Since moving to Nashville, I have come to see that there is a peculiar change occurring in me week in and week out. I have never, ever, gone to a church that was as drenched in the gospel and soaked in the overwhelming grace of Jesus, as Immanuel Nashville. Hear me: they/we are far from perfect. I can find problems with anyone, and anything, ever, and can usually complain about something. But this isn’t a nitpicky sort of thing. I cannot in any way do anything but marvel at the power of God to change me that I am experiencing. And it’s not because of Ray Ortlund or any amazingly well-crafted process or program. In fact, it’s the opposite. There is no formula outside of Gospel + Safety + Time.
This exposure to a rowdy, nearly ridiculous group of outcasts who have all encountered grace through crippling brokenness is doing something to me.
For instance, I have never, ever, considered myself an angry person. Dour? Yeah. Depressed? Yes indeed. Lonely? Aloof? Proud? All of the above. But angry?
And since moving here I couldn’t account for the amount of raw, visceral anger coming out of me at nothing and no one. Just erupting like a bile-filled burst of putrid gas from the depths. And it has deeply confused me for the last seven weeks. Where was this coming from? Why?
I used to make a point of personal pride in saying that no one had ever seen me very upset. It’s true. People thought I was angry when I was just concentrating and would ask what I was angry about. In truth, nothing. But then I read something Ray said as recounted by another man I respect, Jared Wilson:
“Whatever your elders are, your church will become.” — Ray Ortlund
So I am a strange thinker. I tend to invert things to examine their truthfulness. I tend to examine transitive properties. If A = B and B = C then A = C. This sort of geeky hyperlogic runs aground, at times, but sometimes it uncovers something meaningful. And last Saturday, Sunday and then through today, this sort of breadcrumb gathering, Sherlockian self-examination led me to some shocking conclusions.
I am a very angry person. But I’m like a buried coal fire. You can walk around above it, maybe, wondering what that whiff is every now and then. You can take pictures of me and they don’t just seethe with my rage. But it’s there. And it has been since I was young. The gospel, the very message of the very authority of the very God of gods, Jesus Christ, is helping me see it and, hopefully, deal with it.
Some of you know I planted a church in 2013. None of you know the whole story. If you had asked me, in 2013, why I was planting a church, I could have given you an overt and detailed exposition on the church landscape in Montgomery, Alabama, the need for more churches, the passionate drive to make disciples, and to reach the lost. And all of those things were true to some degree.
But I also planted a church (God’s work) full of anger (my way). And I reaped the fruit of it.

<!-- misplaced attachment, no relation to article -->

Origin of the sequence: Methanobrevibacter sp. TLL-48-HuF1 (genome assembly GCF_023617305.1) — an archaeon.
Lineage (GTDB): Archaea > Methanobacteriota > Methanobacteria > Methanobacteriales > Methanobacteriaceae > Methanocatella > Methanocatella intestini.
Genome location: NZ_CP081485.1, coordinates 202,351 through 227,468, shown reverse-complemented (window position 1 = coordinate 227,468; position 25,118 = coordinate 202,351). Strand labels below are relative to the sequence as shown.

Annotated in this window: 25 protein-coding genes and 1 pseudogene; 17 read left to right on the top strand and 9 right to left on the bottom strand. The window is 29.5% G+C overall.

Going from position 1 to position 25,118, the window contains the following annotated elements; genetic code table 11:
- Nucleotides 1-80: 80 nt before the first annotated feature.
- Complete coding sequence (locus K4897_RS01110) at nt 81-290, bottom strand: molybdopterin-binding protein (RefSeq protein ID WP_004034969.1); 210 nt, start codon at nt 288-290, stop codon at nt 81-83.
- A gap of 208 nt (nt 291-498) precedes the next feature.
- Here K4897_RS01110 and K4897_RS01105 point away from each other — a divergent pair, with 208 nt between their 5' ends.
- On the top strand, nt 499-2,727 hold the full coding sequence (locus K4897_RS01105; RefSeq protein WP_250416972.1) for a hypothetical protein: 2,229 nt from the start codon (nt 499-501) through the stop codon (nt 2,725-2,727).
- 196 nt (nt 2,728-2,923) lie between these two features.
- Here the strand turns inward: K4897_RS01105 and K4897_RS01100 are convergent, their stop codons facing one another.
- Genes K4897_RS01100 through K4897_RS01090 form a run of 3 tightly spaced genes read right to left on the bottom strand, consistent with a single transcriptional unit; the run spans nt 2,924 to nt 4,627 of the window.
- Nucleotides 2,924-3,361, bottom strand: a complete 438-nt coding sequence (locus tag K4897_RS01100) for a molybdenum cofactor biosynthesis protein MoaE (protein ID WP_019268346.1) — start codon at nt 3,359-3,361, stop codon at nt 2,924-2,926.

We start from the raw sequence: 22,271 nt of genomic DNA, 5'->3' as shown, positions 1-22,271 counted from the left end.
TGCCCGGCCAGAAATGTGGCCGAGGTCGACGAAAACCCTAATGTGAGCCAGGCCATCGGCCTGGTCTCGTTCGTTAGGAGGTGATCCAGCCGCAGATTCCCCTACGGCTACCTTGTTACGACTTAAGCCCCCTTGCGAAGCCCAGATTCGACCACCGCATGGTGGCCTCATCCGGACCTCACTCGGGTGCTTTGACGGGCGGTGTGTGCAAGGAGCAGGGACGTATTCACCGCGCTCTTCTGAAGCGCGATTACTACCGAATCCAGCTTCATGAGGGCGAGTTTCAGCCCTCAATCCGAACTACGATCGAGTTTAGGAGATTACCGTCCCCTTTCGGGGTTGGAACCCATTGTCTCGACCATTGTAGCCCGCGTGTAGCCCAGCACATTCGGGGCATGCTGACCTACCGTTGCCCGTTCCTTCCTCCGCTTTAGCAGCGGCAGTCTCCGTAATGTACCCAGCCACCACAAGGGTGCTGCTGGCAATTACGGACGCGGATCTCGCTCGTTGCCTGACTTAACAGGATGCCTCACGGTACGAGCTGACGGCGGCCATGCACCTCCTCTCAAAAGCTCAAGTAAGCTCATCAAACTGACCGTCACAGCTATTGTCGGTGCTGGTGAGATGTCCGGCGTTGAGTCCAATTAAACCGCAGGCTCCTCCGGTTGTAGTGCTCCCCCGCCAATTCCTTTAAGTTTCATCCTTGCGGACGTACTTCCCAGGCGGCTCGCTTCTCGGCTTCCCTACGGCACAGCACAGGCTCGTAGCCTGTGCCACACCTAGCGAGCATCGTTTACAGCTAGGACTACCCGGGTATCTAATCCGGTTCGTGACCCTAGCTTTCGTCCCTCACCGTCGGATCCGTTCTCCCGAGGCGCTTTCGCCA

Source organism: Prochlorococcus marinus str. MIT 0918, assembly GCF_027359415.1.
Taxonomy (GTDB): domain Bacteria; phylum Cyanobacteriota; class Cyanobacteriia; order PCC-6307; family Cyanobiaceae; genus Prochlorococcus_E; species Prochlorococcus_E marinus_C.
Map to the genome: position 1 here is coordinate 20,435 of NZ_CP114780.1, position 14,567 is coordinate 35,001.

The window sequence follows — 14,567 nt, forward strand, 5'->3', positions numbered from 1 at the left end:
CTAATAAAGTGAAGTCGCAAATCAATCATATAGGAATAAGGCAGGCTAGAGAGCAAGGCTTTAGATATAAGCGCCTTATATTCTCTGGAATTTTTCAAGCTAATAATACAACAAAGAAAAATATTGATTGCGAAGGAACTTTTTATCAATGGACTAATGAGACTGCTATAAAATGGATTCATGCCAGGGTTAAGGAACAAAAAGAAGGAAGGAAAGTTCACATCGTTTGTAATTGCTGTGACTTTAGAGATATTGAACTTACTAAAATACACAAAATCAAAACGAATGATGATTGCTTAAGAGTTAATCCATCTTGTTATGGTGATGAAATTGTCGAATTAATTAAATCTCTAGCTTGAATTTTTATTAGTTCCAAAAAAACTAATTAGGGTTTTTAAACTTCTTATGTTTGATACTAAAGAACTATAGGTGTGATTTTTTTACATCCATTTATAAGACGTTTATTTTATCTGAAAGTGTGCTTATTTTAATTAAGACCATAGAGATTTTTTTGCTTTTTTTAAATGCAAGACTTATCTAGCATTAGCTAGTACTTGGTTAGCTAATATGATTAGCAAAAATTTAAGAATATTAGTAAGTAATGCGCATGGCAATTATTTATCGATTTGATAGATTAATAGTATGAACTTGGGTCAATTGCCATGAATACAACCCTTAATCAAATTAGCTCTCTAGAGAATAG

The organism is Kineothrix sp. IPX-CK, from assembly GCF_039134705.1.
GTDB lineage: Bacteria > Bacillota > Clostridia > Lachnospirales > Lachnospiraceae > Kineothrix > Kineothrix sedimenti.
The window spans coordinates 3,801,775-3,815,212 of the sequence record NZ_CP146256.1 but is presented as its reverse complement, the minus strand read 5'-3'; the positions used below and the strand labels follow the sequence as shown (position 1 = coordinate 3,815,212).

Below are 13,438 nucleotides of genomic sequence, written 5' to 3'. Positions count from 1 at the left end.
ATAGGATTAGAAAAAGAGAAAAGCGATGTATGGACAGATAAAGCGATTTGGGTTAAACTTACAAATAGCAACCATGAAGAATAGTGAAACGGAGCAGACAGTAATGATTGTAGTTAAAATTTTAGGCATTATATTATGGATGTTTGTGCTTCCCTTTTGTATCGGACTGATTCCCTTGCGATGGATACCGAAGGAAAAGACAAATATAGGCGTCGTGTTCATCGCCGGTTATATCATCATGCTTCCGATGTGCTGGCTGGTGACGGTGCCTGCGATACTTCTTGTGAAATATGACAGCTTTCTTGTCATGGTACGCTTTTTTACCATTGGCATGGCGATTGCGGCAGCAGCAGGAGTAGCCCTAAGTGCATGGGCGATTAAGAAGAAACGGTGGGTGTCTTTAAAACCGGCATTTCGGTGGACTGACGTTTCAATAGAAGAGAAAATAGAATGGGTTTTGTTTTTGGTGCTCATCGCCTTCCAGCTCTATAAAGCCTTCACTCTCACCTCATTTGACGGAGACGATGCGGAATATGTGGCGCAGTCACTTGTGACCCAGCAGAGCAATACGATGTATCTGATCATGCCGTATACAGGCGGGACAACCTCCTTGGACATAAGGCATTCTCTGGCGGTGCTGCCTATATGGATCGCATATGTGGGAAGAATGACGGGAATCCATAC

I used to ask my provisional elders why my people were so angry. And I assure you, they were angry. To the person, they were usually angry at me (fair) and at God (not fair) and at each other (back to fair). And I didn’t get it. I didn’t understand. And I suffered with it. I wanted to point them to Jesus, repeatedly. I wanted them let go of their rage and their pain. But as the pastor, I couldn’t see my own rage so how on earth could they be expected to? Why should they let go of something I clung to?
I was angry with men who had betrayed me throughout my life and ministry. And yes, men is definitely plural. The betrayals were multiple. To quote Blues Traveler, as one does:
So desperately I sing to thee of love
Sure but also rage and hate and pain and fear of self
And I can’t keep these feeling on the shelf
I’ve tried, well no, in fact I lied… Blues Traveler, Hook
And instead of applying the liberal, free, beautiful and gently surgical grace of Jesus to my anger, I used it as fuel.
I have thought for so long about my failures. My failure to minister well. My failure to those people I loved and still love. I failed because I wanted to do God’s work in anger. I wanted to burn my city to the ground, in a sense, and say that it was fire from heaven.
I was an angry tree, producing angry fruit. And right now? Right now I am in a place of neediness like I have never been. I am in a place where I am not just ignoring the state of my heart anymore. I can’t. And this place where the gospel is touching me on every side isn’t allowing me to burn without consequence. It’s pushing me to let Jesus do what He wants to do in me, painful though it may be.
I wish I could leave you with something other than this bald, truthful sort of bluntness. I wish there was a flourish, but instead, let me give you a verse that lands with a thud:
 for the anger of man does not produce the righteousness of God. (ESV)